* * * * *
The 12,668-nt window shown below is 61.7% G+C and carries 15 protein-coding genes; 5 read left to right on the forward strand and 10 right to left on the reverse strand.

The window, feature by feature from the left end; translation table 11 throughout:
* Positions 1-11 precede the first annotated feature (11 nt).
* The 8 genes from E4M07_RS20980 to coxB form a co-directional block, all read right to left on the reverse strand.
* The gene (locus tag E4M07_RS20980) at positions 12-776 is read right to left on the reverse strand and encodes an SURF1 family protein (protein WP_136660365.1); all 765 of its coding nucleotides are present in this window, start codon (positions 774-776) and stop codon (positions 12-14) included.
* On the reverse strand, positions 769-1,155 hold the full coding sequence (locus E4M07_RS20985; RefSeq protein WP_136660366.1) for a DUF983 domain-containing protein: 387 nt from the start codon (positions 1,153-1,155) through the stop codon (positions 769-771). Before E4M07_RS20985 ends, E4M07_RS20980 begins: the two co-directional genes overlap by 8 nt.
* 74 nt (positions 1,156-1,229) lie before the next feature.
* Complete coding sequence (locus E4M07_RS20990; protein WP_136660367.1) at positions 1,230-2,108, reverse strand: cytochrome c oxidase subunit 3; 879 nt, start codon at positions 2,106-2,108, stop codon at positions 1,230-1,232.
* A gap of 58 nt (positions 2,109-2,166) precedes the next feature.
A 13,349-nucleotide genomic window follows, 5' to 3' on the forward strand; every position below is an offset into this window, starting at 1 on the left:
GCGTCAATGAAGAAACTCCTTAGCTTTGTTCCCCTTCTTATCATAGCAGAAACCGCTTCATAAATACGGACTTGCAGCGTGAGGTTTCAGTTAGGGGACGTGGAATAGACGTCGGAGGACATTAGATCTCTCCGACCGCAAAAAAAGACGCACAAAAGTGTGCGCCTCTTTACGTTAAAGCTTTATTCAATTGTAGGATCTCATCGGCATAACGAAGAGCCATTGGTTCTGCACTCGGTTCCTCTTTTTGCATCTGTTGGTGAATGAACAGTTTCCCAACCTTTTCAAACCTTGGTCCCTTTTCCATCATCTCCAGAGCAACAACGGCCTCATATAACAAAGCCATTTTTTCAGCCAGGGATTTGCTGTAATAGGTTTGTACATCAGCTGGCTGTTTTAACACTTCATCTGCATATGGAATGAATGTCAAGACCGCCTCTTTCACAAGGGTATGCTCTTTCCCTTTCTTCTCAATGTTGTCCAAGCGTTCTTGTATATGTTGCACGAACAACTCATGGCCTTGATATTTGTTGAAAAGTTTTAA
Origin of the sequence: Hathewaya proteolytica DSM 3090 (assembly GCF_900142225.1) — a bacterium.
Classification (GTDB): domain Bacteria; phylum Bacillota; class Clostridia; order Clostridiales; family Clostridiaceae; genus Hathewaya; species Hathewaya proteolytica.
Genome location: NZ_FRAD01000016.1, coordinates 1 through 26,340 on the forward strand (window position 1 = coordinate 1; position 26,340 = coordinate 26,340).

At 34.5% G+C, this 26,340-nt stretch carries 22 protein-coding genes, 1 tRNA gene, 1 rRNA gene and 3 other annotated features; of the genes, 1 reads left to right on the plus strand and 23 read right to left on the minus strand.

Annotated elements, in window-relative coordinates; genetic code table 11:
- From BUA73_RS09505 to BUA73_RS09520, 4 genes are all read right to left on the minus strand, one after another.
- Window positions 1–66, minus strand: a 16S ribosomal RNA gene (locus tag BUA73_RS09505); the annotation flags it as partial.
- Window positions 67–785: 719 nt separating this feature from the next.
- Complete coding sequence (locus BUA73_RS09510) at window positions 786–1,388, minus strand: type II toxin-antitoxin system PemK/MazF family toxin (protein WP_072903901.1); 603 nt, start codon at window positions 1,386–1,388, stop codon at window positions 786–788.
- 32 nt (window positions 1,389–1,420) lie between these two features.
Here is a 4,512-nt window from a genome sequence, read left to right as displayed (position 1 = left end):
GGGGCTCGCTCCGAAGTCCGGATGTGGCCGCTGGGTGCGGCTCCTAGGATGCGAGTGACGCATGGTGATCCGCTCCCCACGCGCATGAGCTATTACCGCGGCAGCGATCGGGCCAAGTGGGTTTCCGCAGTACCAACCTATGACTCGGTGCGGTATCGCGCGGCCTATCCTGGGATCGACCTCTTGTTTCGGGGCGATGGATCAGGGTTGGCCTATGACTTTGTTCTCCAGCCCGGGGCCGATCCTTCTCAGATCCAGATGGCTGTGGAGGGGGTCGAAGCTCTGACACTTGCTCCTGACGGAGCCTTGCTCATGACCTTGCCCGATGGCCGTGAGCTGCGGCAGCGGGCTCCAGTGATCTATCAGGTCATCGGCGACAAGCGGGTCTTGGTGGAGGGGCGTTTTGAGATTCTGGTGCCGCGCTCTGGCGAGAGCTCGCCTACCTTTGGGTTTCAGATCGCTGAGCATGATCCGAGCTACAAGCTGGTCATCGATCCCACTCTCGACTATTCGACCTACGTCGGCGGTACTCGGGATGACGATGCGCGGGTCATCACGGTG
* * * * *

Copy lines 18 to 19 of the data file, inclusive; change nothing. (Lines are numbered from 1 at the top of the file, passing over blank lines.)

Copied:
- Window positions 1–66, minus strand: a 16S ribosomal RNA gene (locus tag BUA73_RS09505); the annotation flags it as partial.
- Window positions 67–785: 719 nt separating this feature from the next.